The menu system is pretty much exactly that we found in the DT50 save for a few items only found on the high-end DT50 and, of course, the 3D options differ. The menus are broken down in to five categories - Picture, Sound, Network, Timer and Setup and are swift to navigate around with options located where they should be. We’re still not totally convinced the Timer Menu justifies its existence with only 3 items – at most – selectable but the new Network Menu definitely merits its place.
For our purpose the Picture Menu can be greatly enhanced by unlocking the advanced calibration menus from the Setup Menu, which will give 2 point white balance controls, pre-selectable gamma values and, when operating in the True Cinema Viewing Mode, a 3-axis 3D CMS. As well as the True Cinema mode other choices include Dynamic (eugh), Normal, Game (from an external source) and Cinema but we like the accuracy True Cinema gives. If you don’t like True Cinema, for whatever reason, next best is Cinema with a Colour Balance (read colour temperature) of Warm. Under the Viewing Modes we have our standard Brightness, Contrast, Colour and Sharpness sliders, and below those a few options that we’d mostly disable - Vivid Colour, C.A.T.S. - Contrast Automatic Tracking System (Automatic Brightness Control function), P-NR (Picture Noise Reduction) and 3D-COMB.
Joining the calibration controls in the Advanced Settings area of the Picture Menu are Intelligent Frame Creation (IFC), 24p Smooth Film which is available only for 24p signal input and displayed instead of IFC, Clear Cinema and 16:9 Overscan. We’ll discuss the first three of those later in the review but you will want 16:9 Overscan set to ‘off’ with your HD sources. Finally, as far as the Advanced Settings are concerned, the DVI Input can be set to Normal/Full where Normal represents video level signals (16-235) and Full corresponds to PC levels (0-255) but if the input is straight HDMI – rather than a HDMI to DVI connection – the ET5 will automatically select the level.
As far as the 3D settings go, users can manually alter the ‘strength’ of the 2D>3D conversion mode (Min/Mid/Max) but it is only selectable once enabled in the next option down, 3D Adjustment. There’s a built in warning message concerning the viewing of 3D images by way of Safety Precautions and there’s an Edge Smoother option too. 3D Detection can be set to Off, On or On Advance. The Off setting speaks for itself where On detects particular 3D signals (Frame Sequential, SBS etc) and displays them automatically and On Advance detects all 3D signals and shows them without any notification or user intervention necessary.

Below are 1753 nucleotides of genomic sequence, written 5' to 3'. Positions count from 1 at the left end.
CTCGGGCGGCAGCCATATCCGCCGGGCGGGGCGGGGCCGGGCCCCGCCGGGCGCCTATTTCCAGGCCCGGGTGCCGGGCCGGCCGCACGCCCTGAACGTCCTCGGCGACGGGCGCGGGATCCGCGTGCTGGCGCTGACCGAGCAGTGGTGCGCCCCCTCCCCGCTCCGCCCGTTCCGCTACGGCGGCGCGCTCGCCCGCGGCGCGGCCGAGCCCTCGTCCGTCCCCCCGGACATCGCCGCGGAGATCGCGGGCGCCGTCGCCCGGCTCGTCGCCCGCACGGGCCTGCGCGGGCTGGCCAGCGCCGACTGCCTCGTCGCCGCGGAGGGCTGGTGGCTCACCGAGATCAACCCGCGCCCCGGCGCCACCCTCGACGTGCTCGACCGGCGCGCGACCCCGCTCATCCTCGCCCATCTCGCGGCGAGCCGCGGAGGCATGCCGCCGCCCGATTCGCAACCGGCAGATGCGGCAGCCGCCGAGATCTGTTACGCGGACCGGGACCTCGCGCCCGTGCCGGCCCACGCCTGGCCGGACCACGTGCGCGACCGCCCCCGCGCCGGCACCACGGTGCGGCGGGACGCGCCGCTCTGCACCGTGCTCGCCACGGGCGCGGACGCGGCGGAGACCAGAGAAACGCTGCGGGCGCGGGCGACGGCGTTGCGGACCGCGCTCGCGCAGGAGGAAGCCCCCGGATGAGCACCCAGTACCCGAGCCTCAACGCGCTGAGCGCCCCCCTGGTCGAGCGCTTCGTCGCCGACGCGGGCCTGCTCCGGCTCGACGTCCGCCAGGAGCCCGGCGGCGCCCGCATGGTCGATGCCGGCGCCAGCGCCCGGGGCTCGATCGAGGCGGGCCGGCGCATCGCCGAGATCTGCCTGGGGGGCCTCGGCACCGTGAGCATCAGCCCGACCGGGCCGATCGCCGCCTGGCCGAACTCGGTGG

The bulk of everything else in the menus have been dealt with in our recent DT50 Review so to save repetition, we’ll refer you to that but owners might want to take note that the Power on Preference, located in the Other Settings area of the Setup Menu that allows the choice between the TV tuner, with TV selected or either the HDMI1 or AV1 input, when set to AV, provided the equipment connected is powered up.
FeaturesWe’ve long been saying that if the manufacturers want mass buy-in to their connected and smart features then they need to make easier for the consumer and it seems they’re coming round to our way of thinking with more and more models boasting built in Wi-Fi as standard. The Panasonic ET5B follows this trend, thankfully, and we’re happy to report the range of the adapter that’s attached to the back of the chassis seems reasonably generous and the signal robust enough. Allowing for a wireless connection means hooking up to the, cloud based, VIERA Connect portal is a breeze and we were able to stream HD video on demand content from the likes of Netflix and BBC iPlayer without any stuttering. Other highlights include Twitter and Facebook Apps; the internet radio service AUEPO in addition to all that is offer in the VIERA Connect Market that has a variety of games and fitness diversions as well as all the on demand applications to download. For video golf gamers the ‘App store’ is currently offering ‘Let’s Golf 2’ for free which isn’t a bad Everybody’s Golf clone although it’s lacking on the textures front. You can control it with a standard remote control, however, so no need to buy a compatible Logitech controller from the shopping section of the Connect Market. We have to check these things for you, it wasn’t just an excuse to be gaming during the day, honestly.